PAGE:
SINGAPORE (Kyodo) CapitaLand Ltd., Southeast Asia’s largest listed property developer, is poised to sharply expand its business in Japan as the economy has effectively overcome deflation, a symbol of its decade-long slump.
The Singapore-based real estate giant plans to up the number of shopping malls it operates in Japan to 15 or 20 from four in two years, said Pua Seck Guan, the chief executive officer of CapitaLand Retail Ltd., the retail property business unit of CapitaLand.
In value terms, the size of these commercial investments would quadruple to 147.0 billion yen from 39.1 billion yen.
“Japan’s economy has bounced back, which gives investors confidence,” Pua said. “We believe the long-term potential of Japan is there.”
Pua cited increased consumption propelled by Japan’s sustained economic recovery, which looks certain in November to become the longest continuous expansion since World War II.
“Since Japan is one of the largest investment markets in the world, we cannot ignore it,” he said in an interview, adding that CapitaLand operates in 80 major cities in 20 countries. “Besides, it gives us sufficient return.”
CapitaLand said it has acquired 13 rental apartment properties in Japan this year, bringing to 18 the total number it holds in the nation.
With the increase, CapitaLand has committed 75 percent of 30 billion yen worth of investment in the rental apartment field, a target it set when launching its rental apartment business in Japan in May 2005 with Bahrain-based Arcapita Bank, with an eye to drawing oil money from the Middle East.
CapitaLand said it will further raise its target portfolio size to 42 billion yen within a year, with the number of properties rising accordingly, as it sees greater profits from rent when land prices in Japan show signs of bottoming out in not only big cities but some regional areas.
According to Japanese government data, residential and commercial land prices in Tokyo rose last year for the first time in 15 years, a sign the country’s asset deflation may finally have come to an end. In July, the Cabinet Office dropped the word “deflation” from its monthly economic report for the first time in five years.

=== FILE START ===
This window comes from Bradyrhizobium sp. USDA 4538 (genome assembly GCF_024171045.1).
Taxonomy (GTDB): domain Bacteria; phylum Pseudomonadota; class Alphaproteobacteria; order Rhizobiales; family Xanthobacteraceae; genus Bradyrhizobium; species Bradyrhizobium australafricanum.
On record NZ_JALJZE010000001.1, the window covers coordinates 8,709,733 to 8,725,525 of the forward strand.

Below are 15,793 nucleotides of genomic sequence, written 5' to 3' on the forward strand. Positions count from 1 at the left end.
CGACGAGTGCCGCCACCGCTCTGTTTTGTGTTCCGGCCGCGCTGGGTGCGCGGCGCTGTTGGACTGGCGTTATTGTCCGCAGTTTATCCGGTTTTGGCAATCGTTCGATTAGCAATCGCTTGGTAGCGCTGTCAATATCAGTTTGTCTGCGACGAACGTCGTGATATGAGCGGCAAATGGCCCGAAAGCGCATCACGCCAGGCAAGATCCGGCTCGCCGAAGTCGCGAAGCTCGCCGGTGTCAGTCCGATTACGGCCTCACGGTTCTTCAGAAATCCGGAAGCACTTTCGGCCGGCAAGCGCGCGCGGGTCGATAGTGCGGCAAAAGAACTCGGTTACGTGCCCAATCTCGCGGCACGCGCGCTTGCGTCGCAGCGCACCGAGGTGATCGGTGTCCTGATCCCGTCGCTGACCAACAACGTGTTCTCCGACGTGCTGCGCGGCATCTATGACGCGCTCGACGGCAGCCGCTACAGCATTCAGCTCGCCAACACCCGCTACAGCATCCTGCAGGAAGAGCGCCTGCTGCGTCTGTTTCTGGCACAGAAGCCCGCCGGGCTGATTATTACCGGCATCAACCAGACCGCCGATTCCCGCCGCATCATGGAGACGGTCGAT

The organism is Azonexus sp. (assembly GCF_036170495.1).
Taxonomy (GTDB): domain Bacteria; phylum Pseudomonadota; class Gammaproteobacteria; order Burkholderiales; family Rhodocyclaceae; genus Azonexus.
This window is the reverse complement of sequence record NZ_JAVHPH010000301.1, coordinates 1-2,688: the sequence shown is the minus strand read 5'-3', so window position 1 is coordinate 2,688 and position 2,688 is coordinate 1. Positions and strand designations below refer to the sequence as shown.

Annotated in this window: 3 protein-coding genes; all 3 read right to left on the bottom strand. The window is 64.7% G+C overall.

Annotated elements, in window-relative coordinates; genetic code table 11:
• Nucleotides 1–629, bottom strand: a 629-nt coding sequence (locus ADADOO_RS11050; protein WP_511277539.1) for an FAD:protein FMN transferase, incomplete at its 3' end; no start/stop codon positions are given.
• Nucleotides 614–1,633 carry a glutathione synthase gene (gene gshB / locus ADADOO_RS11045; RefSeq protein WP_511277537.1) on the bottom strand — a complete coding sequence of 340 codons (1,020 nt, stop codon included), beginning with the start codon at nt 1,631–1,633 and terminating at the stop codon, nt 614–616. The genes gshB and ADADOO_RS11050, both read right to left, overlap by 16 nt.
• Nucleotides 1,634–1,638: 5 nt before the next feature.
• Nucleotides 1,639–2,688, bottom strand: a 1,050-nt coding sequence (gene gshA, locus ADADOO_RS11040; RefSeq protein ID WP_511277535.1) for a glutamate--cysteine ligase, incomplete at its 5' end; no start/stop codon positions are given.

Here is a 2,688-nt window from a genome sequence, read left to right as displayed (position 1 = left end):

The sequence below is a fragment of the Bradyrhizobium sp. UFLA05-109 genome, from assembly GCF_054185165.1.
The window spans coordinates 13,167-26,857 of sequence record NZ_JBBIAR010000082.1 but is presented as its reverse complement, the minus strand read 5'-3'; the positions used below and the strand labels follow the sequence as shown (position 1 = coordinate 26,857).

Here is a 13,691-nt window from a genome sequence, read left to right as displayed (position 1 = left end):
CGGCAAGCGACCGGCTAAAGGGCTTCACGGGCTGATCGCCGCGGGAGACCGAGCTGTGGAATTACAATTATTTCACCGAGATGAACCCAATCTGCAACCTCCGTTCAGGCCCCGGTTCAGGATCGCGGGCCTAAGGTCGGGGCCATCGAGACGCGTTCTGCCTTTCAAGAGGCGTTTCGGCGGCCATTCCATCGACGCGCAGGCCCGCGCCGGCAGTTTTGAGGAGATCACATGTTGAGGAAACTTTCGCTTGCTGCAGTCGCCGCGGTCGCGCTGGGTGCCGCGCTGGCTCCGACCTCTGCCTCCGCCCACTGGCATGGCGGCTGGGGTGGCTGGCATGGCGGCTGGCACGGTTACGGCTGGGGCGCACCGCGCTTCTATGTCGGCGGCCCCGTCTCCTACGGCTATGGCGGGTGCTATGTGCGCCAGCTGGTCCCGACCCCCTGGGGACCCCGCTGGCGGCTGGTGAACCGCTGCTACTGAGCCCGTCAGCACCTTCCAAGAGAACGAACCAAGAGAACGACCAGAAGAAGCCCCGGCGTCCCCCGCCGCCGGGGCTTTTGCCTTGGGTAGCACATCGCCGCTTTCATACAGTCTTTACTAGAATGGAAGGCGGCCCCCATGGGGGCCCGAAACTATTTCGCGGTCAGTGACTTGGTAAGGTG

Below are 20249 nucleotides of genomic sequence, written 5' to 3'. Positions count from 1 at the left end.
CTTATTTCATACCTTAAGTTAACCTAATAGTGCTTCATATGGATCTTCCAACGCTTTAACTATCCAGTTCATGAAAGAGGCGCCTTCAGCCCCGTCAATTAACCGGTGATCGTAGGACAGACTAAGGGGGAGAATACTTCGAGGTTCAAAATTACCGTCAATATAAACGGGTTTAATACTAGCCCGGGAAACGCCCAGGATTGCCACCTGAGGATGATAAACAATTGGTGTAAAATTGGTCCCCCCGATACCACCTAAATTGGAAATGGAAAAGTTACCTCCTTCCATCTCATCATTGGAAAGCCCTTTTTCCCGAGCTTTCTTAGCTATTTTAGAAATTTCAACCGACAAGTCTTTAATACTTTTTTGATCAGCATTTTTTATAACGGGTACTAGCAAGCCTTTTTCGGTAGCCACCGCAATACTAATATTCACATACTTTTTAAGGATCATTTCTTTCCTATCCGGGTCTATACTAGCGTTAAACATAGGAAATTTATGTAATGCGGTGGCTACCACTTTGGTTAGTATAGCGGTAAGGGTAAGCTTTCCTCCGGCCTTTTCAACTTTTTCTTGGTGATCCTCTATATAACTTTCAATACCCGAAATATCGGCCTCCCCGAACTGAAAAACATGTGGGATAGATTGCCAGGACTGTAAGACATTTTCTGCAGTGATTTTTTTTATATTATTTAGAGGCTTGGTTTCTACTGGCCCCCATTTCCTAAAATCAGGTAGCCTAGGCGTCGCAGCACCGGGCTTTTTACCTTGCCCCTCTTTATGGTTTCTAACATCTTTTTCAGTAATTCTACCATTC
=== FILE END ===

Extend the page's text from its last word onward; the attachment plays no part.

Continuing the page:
To facilitate CapitaLand’s business expansion in Japan — both through acquiring existing assets and developing new ones — Pua said the company is exploring local partnership opportunities, especially with retailers.
For the rental apartment business, CapitaLand already has a Japanese partner, Samty Co., an Osaka-based real estate company, making it easier for CapitaLand to boost business in the field, especially in the Kansai region.
In China, CapitaLand has partnerships with Beijing Hualian Group Investment Holding Co., the country’s sixth-largest retailer, and Shenzhen International Trust & Investment Co. to build malls anchored by Wal-Mart Stores Inc. of the U.S. in provincial cities across China.
“We want that we can secure certain relationships or tieups in Japan like what we’ve been dealing with in China, so we can increase the speed of expanding our portfolio size” in Japan, said Pua, who doubles as CEO of CapitaMall Trust Management Ltd., which manages Singapore’s largest real estate investment trust by asset size.
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